Our television screens have been awash with programmes about travelling along canals of late, a trend kick-started by Barging Round Britain with John Sergeant earlier in the year and climaxing with BBC4's much-talked-about, two-hour "slow television" narrowboat cruise, The Canal. Britain has more than 2,000 miles of navigable inland waterways; once a cutting-edge transport network of the Industrial Revolution, today these liquid highways offer a route to relaxation.
Grab a paddle
The Great Glen Canoe Trail is a challenging 60-mile paddle following a fault line that splits Scotland between Fort William and Inverness. Four long, narrow lochs line up end to end, linked by 20 miles of the man-made Caledonian Canal, designed by one of the 19th century's leading engineers, Thomas Telford.
It's not always a sedate paddle – waves on stretches of open water can be intimidating, and you have to carry canoes around canal locks – but for a week's epic adventure in spectacular scenery, it's worth it. Wilderness Scotland (01479 420 020; wildernessscotland.com) hosts guided canoe trails in May, July, August and September, camping on loch shores. From £625 for a five-day, four-night trip, including meals.
Take a walk
Meander (01543 473736; meanderholidays.co.uk) offers walking breaks alongside some of the country's most picturesque and historic stretches of canal.
Towpaths – where horses once plodded, pulling cargo-laden boats – are nearly all on the level, but to lighten the load further, Meander can arrange luggage transfers and B&Bs en route. A three-night, two-day 25-mile walking holiday on the Llangollen canal in north Wales, leading to Pontcysyllte, the highest, longest navigable aqueduct in the world, costs from £250pp.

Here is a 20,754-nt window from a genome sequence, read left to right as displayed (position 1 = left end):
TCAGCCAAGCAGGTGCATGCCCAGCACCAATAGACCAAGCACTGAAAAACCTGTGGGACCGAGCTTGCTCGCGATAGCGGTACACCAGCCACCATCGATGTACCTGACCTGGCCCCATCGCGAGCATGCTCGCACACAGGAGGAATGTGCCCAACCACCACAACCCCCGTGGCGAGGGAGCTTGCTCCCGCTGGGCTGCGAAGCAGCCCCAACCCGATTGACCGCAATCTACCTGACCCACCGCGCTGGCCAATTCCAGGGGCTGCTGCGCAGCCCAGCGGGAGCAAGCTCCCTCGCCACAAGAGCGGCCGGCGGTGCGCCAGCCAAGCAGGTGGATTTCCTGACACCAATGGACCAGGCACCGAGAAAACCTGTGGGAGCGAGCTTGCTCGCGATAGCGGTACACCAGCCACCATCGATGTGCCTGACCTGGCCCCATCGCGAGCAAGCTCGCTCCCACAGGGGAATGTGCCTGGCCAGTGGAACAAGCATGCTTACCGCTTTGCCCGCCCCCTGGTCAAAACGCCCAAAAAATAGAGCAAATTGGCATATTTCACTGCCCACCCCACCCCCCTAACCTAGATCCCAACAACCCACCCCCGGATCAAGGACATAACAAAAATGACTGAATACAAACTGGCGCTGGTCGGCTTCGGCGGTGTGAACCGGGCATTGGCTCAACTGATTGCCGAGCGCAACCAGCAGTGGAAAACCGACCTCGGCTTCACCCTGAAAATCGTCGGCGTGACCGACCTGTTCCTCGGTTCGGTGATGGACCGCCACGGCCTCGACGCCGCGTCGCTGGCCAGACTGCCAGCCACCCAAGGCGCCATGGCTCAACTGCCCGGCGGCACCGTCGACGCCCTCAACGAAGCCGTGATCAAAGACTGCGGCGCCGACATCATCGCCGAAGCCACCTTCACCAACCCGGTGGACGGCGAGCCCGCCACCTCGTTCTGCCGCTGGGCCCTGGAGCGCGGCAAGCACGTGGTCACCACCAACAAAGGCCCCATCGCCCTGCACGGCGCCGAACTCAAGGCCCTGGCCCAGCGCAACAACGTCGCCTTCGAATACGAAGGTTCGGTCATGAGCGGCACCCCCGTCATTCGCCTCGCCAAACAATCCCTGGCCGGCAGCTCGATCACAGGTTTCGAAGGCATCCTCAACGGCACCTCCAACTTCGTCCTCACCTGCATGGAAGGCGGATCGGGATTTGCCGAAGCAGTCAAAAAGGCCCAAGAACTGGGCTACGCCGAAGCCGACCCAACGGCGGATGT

The restoration of our canals – many of which had become weed-choked ditches – is thanks to hard-working volunteers. The Waterway Recovery Group (01494 783 453; wrg.org.uk) holds sociable week-long camps where you can learn brick-laying and conservation techniques while restoring ancient bridges, locks and canal banks. For just £56 you'll have all meals and basic shared accommodation. At the end of your eight-hour working day the evening is yours to explore or join a group outing. In August, there are two weeks available on the pretty Ashby Canal in Leicestershire.
Do it yourself
If the idea of a narrowboat appeals, but you'd like a little more room, consider the oxymoron of a wide-beam narrowboat.
Topsy, on the Kennet & Avon, is a spacious and rather gorgeous 55ft-long steel boat full of sunlight and quirky touches, such as a record player and stash of vinyl. With two double rooms (and a spare sofa-bed), a full-size bath and log-burner, it is perfect for a family or an indulgent romantic break for two. Pootle along to Bradford-on-Avon, where the "boatman's breakfast" at The Lock Inn comes highly recommended. A three or four-night short break on Topsy costs from £1,035 in summer through Lazy Daze Cruises (07785 333 586; lazydazecruises.co.uk).
Sit back and relax
Daunted by the prospect of hiring and operating a boat yourself? Try a "hotel" narrowboat, where steering, locks and catering are taken care of. Wandering Duck (07584 122 614; wanderingduck.co.uk) bills itself as a "hostel" narrowboat, with eight guests sleeping in bunks in two cabins.
This year, Wandering Duck makes its first journey along the Huddersfield Narrow Canal, from Manchester to Huddersfield. It's a 101-lock journey over the Pennines to the highest, longest, deepest tunnel on the waterways. Standedge Tunnel is three miles long and takes about two hours to squeeze through. The six-night Big Trip starts on 10 August and costs £450pp, including all meals.Reuse content